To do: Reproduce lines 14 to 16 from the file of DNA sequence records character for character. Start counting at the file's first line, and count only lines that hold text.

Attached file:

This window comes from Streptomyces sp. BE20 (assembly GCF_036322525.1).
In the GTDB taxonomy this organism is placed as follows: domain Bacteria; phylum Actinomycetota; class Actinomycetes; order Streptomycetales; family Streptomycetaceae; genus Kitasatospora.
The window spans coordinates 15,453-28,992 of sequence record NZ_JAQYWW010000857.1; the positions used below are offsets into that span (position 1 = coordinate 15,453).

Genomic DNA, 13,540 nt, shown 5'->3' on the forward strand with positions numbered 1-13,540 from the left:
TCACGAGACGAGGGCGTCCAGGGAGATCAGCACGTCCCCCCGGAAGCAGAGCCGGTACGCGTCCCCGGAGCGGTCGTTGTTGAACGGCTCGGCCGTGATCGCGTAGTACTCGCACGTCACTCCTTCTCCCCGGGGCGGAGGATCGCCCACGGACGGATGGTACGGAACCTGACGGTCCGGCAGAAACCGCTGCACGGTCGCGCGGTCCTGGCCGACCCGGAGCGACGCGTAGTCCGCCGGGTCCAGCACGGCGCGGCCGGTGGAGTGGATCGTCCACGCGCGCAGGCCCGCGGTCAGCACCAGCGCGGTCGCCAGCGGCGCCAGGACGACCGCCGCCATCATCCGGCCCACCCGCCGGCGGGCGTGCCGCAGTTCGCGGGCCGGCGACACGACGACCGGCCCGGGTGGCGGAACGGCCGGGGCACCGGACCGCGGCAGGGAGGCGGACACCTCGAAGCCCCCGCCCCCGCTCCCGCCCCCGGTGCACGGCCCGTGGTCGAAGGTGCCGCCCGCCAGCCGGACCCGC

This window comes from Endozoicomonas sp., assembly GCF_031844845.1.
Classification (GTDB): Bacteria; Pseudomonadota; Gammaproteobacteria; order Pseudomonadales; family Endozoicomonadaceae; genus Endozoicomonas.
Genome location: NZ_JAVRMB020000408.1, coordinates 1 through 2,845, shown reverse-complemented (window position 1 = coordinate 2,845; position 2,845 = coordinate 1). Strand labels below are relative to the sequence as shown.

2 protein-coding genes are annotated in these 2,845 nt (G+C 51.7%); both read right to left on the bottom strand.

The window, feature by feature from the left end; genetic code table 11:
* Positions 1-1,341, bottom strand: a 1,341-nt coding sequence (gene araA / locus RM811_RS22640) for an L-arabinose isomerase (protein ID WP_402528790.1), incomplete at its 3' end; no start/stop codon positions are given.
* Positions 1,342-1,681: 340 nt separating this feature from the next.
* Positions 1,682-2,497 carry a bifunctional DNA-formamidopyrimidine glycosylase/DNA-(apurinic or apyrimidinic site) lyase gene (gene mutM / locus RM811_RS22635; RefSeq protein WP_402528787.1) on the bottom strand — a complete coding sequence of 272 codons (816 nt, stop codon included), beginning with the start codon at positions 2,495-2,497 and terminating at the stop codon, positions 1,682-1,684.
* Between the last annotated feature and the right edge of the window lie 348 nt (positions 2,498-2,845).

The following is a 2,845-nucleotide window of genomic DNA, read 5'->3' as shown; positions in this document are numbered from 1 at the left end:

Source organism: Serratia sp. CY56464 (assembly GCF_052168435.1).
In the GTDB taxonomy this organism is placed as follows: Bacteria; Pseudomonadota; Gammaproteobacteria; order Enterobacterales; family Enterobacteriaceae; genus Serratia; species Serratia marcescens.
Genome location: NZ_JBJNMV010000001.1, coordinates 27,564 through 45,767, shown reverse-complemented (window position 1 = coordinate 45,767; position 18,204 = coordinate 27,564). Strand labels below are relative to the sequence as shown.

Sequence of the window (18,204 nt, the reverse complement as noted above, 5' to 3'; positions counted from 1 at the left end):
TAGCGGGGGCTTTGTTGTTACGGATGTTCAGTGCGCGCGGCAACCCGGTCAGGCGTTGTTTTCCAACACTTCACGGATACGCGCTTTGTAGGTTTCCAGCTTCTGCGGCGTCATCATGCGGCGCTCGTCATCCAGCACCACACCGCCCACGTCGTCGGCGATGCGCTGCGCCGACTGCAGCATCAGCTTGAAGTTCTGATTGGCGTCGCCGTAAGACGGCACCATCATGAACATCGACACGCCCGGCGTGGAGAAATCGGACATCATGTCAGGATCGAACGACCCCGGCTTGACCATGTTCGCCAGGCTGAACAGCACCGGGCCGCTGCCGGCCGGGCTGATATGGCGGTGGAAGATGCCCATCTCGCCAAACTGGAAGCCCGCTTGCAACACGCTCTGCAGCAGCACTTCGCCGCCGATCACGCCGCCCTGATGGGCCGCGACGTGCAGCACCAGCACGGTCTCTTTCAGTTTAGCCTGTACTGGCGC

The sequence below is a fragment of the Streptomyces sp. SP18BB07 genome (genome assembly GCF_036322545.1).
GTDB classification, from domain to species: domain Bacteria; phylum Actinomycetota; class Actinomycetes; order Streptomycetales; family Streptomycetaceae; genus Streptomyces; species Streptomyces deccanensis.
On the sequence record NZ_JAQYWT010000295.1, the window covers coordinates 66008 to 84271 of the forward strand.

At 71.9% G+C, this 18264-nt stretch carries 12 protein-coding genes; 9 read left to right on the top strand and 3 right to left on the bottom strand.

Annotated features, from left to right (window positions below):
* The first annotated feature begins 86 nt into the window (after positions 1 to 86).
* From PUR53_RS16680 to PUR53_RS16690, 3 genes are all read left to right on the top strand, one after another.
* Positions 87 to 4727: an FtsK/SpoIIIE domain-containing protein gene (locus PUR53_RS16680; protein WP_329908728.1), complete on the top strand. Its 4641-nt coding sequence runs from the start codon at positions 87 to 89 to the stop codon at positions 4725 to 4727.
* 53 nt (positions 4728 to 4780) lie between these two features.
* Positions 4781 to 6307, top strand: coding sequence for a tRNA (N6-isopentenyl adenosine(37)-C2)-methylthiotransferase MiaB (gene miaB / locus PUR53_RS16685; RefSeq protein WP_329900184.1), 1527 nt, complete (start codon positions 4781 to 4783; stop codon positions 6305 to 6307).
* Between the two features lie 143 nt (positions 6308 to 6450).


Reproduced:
* Between the last annotated feature and the right edge of the window lie 348 nt (positions 2,498-2,845).

The following is a 2,845-nucleotide window of genomic DNA, read 5'->3' as shown; positions in this document are numbered from 1 at the left end:

Source organism: Serratia sp. CY56464 (assembly GCF_052168435.1).